Another amusement between the Tropical gardens and the Largo de Fonte is the top of the famous toboggan run - which, as you know, we did not patronise the first time we came to Monte, nor thus time - but it was interesting looking down from the terrace of the chapel and seeing all the tobogganerios, wearing their dapper outfits including boater hats, playing cards on a mossy old wall. The chapel, btw, is of very ancient foundation, having been there since 1458 or something, and dedicated to the Virgin. The present building is 19th century following earthquakes and other troubles, but it is the most important church on the island, and filled with glorious paintings, chandeliers, carving, gilding, tiles, etc. You can easily trip over as you go inside, and leave, due to unexpected and unlit changes of floor level.  A persuasive beggar lady sits in the middle of the great flight of steps as you leave.
The airs up at Monte are sweet with the smell of mimosa. All around are these marvellous plants - strelizia, loquat, camellias, bougainvillea, hibiscus, fruits of many kinds.... It is paradisical. All the visitors up there are old, mostly German. Coming back to Funchal we enjoyed promenading along by the smart shops, and having a coffee or whatever sitting near the raucous students in the Carmo square. Laughter!

Monday, 1 February 2016

Up north

Well done Flora Travel for giving us an excellent day's outing to the NW of Madeira. Driver/guide Tony was first class - funny, knowledgable and clearly loving his job especially identifying so many beautiful plants as we went. It was wonderful to see mimosa blooming with eucalyptus, and then the camellias, valerian, kapok, papayas, monbretia, arum lilies, African Tulip trees, NZ Christmas trees, swan-neck agave, avocado, passion fruits, bananas, sugar cane, chestnuts, tree heathers, natural laurel forests, mangoes, apples, cherries, grapes, masses of vegetables, roses, poinsettia, datura, bougainvillea, bottlebrush, and more...... He could name them in five or six different languages.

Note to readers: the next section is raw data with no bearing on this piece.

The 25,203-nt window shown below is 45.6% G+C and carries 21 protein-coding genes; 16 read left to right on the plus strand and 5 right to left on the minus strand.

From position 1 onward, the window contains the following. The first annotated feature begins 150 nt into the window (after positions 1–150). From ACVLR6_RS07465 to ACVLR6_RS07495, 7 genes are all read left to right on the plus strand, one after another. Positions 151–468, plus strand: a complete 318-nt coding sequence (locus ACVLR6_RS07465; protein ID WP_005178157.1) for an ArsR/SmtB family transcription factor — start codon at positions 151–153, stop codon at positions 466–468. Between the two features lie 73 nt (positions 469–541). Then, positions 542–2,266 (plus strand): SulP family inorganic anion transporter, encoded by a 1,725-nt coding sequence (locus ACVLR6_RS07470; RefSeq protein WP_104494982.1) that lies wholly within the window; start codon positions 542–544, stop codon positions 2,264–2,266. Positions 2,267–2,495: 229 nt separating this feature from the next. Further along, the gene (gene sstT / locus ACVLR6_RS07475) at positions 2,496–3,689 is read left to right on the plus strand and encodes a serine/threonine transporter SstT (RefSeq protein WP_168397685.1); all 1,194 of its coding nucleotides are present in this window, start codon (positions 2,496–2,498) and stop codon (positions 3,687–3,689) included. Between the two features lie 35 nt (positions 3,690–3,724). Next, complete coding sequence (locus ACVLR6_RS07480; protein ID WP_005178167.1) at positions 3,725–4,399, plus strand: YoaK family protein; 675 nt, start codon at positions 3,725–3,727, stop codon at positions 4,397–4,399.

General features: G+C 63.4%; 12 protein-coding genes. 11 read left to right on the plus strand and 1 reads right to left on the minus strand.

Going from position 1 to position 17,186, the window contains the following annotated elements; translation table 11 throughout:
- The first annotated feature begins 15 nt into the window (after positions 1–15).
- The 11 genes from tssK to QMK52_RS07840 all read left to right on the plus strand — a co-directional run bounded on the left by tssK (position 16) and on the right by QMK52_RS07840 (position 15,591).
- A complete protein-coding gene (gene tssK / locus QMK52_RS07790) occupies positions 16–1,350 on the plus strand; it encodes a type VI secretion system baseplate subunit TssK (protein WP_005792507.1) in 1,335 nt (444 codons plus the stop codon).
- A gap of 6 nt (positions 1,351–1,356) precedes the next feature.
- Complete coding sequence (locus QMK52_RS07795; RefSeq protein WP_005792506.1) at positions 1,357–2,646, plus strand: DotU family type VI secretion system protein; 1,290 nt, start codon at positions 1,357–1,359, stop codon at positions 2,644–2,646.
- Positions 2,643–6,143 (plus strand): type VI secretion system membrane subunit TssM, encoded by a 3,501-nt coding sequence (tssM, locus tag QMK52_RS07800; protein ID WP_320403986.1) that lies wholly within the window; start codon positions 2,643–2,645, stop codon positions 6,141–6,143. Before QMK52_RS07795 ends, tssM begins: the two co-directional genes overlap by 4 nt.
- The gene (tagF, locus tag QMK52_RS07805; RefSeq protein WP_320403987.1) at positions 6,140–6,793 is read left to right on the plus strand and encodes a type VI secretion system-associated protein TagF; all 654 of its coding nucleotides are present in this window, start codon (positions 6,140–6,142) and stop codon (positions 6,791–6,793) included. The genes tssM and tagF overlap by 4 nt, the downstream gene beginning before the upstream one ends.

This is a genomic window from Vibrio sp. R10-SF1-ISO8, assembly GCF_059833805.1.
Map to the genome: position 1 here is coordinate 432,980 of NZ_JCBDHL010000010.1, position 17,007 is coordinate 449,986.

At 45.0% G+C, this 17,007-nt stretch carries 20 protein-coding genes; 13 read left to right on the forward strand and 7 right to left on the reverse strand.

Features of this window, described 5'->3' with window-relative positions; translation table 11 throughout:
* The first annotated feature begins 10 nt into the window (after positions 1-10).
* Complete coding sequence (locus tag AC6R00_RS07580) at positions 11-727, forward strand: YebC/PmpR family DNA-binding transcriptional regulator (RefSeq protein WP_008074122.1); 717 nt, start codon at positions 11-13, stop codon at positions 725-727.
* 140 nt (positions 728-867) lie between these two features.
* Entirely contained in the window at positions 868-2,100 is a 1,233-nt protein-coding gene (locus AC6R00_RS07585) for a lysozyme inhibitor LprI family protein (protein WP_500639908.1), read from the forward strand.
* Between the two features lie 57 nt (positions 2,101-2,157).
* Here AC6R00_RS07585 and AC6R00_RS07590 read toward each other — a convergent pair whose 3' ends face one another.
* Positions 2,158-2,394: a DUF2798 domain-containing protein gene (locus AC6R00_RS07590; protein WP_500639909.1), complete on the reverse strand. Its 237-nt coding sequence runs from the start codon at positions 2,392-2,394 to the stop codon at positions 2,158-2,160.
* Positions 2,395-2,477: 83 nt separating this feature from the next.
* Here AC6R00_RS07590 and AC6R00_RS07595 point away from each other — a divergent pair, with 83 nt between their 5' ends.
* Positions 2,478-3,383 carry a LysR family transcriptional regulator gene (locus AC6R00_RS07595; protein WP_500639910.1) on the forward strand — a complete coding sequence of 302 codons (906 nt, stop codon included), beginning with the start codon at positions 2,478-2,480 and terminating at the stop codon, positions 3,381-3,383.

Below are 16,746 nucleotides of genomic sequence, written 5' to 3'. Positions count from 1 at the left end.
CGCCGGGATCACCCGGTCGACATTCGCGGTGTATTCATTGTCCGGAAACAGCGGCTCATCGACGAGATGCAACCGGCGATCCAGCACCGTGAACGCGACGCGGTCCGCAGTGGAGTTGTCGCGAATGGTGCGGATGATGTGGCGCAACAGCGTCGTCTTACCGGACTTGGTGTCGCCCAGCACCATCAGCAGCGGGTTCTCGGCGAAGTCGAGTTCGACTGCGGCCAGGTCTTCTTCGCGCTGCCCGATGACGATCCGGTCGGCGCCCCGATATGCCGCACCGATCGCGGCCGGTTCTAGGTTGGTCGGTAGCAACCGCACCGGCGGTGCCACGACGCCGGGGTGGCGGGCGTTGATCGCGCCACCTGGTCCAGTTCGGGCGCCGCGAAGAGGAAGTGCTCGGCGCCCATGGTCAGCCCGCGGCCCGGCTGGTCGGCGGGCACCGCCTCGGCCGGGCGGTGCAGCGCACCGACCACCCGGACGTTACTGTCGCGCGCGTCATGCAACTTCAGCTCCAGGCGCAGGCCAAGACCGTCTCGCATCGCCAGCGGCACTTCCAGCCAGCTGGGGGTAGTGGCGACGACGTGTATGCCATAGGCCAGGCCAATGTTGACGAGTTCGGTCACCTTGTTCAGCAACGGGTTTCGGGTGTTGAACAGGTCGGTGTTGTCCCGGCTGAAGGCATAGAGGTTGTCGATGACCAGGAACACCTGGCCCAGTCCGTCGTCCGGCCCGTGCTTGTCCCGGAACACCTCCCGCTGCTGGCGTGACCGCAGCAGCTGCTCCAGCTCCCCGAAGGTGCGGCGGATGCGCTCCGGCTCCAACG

Winding up and up the mountain, I fell to contemplating the many meanings of the word 'port' .... harbour, left, carry, door....

Meanwhile, the lanspdscape changed all the time, the further up we went, the further west. Bananas will only grow up to 350m.  It takes 16 months to grow to harvest - then the tree must be chopped down, and a new shoot will grow from the roots.  Olives are not grown other than for ornaments in Madeira - it never ges hot enough. Vines grow in the north. 

There were 15 of us in the bus - German, English, Dutch and Swiss. Very jolly. One was actually under 30. We had a very nice time. Recommended.

I am really tired now. Didn't sleep very well last night, and just going out and 'looking' at so much stuff is tiring. (How do school students manage?)

I am able to post photos from each day on FB - not so easy here at the moment. But I have some smashing pix. We just had supper in the apartment - bolo de capo bread (which has sweet-potato flour in it), sheeps cheese, avocado, watercress, tuna paste, papaya. Really delicious, simple.  The washing machine is doing its thing. We'll head to bed soon. I have finished my book (The Enchanted April by Elizabeth von Armin) and need to find something else. It would be nice to be able to get to some writing of my own. I have in mind two poems: Limpets at Combatante, and, Everythjng has always been old....  Two days left on this holiday. I'm getting quite a lot of art done, and shared on FB. Satisfying. Even listened to Haydn's Creation as homework, as we'll have missed two rehearsals by the time we get back.